In such a way, state structures accessed private information over 300,000 times last year – or 5,800 times every week, figures from the federal Attorney General’s Department showcase.
The data includes phone and internet account information, the details of out and inbound calls, telephone and internet access location data, as well as everything related to the Internet Protocol (IP) addresses visited, the Sydney Morning Herald (SMH) reports.
Australian media report that every government agency and organization use the gathered telecommunications data, and those include the Australian Crime Commission, the Australian Securities and Investments Commission, the Australian Tax Office, Medicare and Australia Post.
New South Wales (NSW) Police became the biggest users of the private data, with 103,824 access authorizations during the last year – a third of all information accessed by the security forces.
The news triggered massive public outrage, with Australian Greens Senator Scott Ludlam telling SMH, ‘‘This is the personal data of hundreds of thousands, indeed millions of Australians, and it seems that just about anyone in government can get it.”
He said the move demonstrated the current data access regime was “out of control” and amounted to the framework for a “surveillance state”.
The reports come as the federal government proposes even wider surveillance powers, including a minimum two-year standard for telephone and web providers – a measure causing public controversy.
The president for the local NSW Council for Civil Liberties, Cameron Murphy, told the Australian Financial Review that, according to the statistics, recent proposals to step up police surveillance powers and keep internet and phone data for two years or more was little more than a “fishing expedition”.
“It’s stunning and completely outrageous that so much interception is going on,” Murphy said. “What seems t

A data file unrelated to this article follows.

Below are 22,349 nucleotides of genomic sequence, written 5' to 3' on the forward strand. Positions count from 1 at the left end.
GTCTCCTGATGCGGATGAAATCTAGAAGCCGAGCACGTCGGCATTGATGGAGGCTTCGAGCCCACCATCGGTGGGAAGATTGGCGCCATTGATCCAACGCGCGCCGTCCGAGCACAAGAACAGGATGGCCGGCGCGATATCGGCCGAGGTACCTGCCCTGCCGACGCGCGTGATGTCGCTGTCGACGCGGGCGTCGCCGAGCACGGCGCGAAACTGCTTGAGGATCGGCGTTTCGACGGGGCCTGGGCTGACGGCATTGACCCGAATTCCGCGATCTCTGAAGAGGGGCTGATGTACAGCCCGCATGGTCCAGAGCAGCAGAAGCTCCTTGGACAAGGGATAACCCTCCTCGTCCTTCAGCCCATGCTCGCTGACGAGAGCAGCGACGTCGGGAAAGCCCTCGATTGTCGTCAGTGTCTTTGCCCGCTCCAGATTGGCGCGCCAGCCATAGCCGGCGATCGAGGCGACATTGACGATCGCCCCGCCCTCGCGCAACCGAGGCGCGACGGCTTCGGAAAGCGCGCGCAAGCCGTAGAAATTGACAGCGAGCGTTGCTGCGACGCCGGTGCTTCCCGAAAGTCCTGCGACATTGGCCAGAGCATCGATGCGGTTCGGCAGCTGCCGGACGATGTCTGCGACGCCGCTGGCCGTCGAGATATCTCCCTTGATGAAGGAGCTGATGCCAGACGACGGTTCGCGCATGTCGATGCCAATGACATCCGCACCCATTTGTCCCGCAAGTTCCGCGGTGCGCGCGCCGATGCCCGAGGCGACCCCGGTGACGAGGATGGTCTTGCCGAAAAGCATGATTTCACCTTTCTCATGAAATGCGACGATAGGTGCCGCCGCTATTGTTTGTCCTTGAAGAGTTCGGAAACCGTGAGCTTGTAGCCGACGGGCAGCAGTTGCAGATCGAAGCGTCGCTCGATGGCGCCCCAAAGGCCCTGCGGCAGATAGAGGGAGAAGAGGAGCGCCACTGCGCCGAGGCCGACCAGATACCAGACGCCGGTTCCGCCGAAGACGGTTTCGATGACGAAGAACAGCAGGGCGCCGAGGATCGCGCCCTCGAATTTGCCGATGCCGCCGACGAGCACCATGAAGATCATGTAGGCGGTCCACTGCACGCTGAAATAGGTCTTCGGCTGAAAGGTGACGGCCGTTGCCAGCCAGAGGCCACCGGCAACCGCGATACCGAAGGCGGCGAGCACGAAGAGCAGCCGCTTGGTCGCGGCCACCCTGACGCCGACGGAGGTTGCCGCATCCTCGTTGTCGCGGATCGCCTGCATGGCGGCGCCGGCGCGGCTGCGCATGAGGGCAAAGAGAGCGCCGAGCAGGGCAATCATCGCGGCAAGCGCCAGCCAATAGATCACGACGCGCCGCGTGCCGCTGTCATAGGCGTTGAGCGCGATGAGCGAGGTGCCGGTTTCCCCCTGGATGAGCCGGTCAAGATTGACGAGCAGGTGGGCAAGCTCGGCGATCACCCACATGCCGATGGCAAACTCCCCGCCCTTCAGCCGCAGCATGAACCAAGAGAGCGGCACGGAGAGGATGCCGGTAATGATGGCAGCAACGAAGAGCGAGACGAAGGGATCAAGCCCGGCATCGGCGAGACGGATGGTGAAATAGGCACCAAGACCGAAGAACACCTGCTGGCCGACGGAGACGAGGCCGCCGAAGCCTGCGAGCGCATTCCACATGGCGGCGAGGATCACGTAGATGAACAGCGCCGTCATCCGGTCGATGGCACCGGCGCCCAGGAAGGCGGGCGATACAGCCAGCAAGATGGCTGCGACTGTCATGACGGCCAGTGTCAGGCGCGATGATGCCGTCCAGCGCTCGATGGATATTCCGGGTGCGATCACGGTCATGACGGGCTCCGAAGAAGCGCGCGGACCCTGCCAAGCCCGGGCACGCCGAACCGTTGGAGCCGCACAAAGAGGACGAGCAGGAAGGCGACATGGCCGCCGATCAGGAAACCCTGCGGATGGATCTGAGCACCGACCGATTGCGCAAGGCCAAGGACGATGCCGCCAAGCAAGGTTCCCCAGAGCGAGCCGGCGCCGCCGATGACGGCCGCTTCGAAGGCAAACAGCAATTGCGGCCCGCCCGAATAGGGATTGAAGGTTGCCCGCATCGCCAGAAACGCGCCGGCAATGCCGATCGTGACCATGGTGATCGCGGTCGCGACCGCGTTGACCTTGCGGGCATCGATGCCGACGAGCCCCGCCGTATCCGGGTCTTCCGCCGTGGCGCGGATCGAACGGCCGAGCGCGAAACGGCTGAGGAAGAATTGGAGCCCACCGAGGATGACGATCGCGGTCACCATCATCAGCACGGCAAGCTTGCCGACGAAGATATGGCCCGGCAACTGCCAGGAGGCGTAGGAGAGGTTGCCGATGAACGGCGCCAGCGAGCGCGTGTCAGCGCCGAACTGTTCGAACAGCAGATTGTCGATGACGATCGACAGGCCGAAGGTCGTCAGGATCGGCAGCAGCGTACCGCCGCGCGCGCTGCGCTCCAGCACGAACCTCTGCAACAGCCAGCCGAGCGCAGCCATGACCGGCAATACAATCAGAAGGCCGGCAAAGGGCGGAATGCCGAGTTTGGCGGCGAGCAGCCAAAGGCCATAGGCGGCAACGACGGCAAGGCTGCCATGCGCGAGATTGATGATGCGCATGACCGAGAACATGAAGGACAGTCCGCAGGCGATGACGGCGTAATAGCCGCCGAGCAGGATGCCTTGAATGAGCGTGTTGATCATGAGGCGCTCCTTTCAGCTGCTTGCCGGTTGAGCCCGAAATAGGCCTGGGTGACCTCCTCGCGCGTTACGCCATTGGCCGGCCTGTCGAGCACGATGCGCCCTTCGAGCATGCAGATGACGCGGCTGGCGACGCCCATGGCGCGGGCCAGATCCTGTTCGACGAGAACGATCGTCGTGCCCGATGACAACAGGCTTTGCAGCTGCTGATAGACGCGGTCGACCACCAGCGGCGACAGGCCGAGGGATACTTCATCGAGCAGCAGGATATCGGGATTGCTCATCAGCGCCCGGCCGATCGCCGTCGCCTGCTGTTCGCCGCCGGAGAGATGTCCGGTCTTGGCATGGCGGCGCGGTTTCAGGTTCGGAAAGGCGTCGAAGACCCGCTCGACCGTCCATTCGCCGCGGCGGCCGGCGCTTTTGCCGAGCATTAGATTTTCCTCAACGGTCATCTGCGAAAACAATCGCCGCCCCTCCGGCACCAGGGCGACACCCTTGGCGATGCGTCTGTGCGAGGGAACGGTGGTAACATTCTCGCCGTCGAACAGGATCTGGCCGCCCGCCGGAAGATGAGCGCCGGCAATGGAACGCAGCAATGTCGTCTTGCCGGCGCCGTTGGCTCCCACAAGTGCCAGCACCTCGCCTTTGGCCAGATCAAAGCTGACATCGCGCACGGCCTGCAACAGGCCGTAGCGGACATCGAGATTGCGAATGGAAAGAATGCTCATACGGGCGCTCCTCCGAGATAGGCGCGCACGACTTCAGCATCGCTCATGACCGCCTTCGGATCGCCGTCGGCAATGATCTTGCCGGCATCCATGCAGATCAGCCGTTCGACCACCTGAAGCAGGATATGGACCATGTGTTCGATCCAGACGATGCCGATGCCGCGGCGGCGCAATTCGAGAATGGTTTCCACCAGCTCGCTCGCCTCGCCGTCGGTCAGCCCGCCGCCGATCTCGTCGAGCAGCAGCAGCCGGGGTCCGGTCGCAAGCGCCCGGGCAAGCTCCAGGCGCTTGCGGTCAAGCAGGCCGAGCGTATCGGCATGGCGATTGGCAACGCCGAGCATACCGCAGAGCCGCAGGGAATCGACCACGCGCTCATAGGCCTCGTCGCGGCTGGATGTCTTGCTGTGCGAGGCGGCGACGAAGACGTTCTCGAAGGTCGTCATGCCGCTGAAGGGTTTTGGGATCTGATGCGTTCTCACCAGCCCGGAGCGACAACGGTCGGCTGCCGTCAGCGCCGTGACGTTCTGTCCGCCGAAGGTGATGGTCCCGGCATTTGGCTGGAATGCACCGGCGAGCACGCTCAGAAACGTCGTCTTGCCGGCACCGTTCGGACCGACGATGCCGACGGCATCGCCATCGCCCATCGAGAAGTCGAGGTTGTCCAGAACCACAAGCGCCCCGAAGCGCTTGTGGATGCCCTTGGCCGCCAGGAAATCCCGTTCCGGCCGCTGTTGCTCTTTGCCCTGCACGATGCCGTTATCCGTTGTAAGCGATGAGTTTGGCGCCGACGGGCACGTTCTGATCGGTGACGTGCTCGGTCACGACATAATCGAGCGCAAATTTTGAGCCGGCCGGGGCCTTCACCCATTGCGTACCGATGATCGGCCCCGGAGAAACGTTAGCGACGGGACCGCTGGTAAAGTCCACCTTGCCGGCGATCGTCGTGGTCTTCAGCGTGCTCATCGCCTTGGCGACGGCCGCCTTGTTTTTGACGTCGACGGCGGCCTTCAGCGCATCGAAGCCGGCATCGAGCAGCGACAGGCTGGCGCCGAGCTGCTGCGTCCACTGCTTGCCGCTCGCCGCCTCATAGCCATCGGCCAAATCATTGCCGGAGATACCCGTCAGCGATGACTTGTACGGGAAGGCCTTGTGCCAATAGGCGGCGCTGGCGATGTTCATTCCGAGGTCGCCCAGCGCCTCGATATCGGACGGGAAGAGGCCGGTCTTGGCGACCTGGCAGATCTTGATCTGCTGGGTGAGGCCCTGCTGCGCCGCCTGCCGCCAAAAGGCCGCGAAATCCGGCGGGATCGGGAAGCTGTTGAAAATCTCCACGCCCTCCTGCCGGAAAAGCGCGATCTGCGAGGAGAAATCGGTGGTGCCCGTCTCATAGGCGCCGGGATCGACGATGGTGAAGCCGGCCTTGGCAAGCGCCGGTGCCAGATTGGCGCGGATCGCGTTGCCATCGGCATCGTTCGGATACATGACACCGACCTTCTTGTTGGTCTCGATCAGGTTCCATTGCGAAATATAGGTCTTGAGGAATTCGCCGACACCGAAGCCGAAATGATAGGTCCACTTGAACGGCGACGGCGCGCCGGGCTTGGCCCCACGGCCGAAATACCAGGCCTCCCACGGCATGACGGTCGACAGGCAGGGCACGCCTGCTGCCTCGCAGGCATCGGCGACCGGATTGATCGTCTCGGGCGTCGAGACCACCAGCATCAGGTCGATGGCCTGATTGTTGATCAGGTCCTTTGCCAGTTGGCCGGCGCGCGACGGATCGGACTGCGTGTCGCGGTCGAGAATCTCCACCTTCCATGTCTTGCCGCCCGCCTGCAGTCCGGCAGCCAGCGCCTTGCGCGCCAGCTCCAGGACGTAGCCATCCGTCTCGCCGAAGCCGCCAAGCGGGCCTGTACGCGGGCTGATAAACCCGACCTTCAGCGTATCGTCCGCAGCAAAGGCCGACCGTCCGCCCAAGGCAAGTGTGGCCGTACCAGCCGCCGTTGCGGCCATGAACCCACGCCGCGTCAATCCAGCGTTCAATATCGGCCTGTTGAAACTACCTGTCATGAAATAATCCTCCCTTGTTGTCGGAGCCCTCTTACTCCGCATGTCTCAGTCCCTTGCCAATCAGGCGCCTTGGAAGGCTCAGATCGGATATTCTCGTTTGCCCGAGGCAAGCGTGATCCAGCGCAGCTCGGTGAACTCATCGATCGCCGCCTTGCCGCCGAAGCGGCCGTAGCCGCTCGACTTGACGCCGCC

o be happening now is this is being done as a matter of first course and not as a matter of last resort.”
The statistics gathered by the council demonstrate that Australians are 26 times more likely to be placed under surveillance than in comparable countries.
However, a spokesperson for Attorney-General Nicola Roxon indicated that “these new statistics show telephone interception and surveillance powers are playing an even greater role for police so they can successfully pursue kidnappers, murderers and organized criminals.”
Ludlam, on the other hand, detailed what the expansion should be accompanied by.
“It’s incumbent on the parliament’s national security inquiry to recommend some form of warrant authorization be introduced, and that there be a review and reduction of the government agencies that can access the personal communications data of millions of Australians,” he said.
Karl Rove says that divisiveness within the Republican Party is to blame for Republicans’ failure to retake the Senate and the presidency, despite millions of dollars in outside spending.The GOP needs to quell its infighting, he told an audience Wednesday at the Kansas Livestock Association’s 100th convention in Wichita. The problem with the Republican Party isn’t social issues, he said, but “an unwillingness to acknowledge differences.”"I’d rather have somebody who agrees with me most of the time than to send somebody there who’s going to vote against my values and my views and do the wrong thing most of the time,” he said.Read More…
More on Obama: Take 2
The draw for the largest Powerball jackpot in history is set for Wednesday, November 28 and millions of Americans are flocking to gas stations and convenience stores for a chance to win the $425 million prize. But what are your actual chances of winning?The odds of an individual ticket winning are estimated to be as low as 1 and 175 million. Before you run out to purchase your ticket, here’s a look at 15 things that are more likely to happen than winning the Powerball jackpot:Read More…
More on Video
WASHINGTON, Nov 25 (Reuters) – The top prize in the Powerball lottery will reach a record $425 million after no one won Saturday’s drawing, a lottery official said on Sunday. Iowa Lottery spokeswoman Mary Neubauer said the jackpot was $325 million for the drawing late on Saturday. Powerball has not had a winner for two months. The $425 million record jackpot could be raised before Wednesday’s drawing since big payouts tend to spur sales, Neubauer said. “We’ll watch sales to see if an adjustment upwards needs to be made,” she said. The cash payout will be a record $278.3 million. The previous top Powerball prize was $365 million, won in 2006 by ConAgra slaughterhouse workers in Nebraska. The Powerball lottery is held in 42 states, the District of Columbia and the U.S. Virgin Islands. In March, three winning tickets shared the largest U.S. lottery jackpot, the $656 million Mega Millions drawing The winning Powerball numbers for Saturday were 22-32-37-44-50, and the Powerball was 34. (Reporting by Ian Simpson; Editing by Bill Trott)Read More…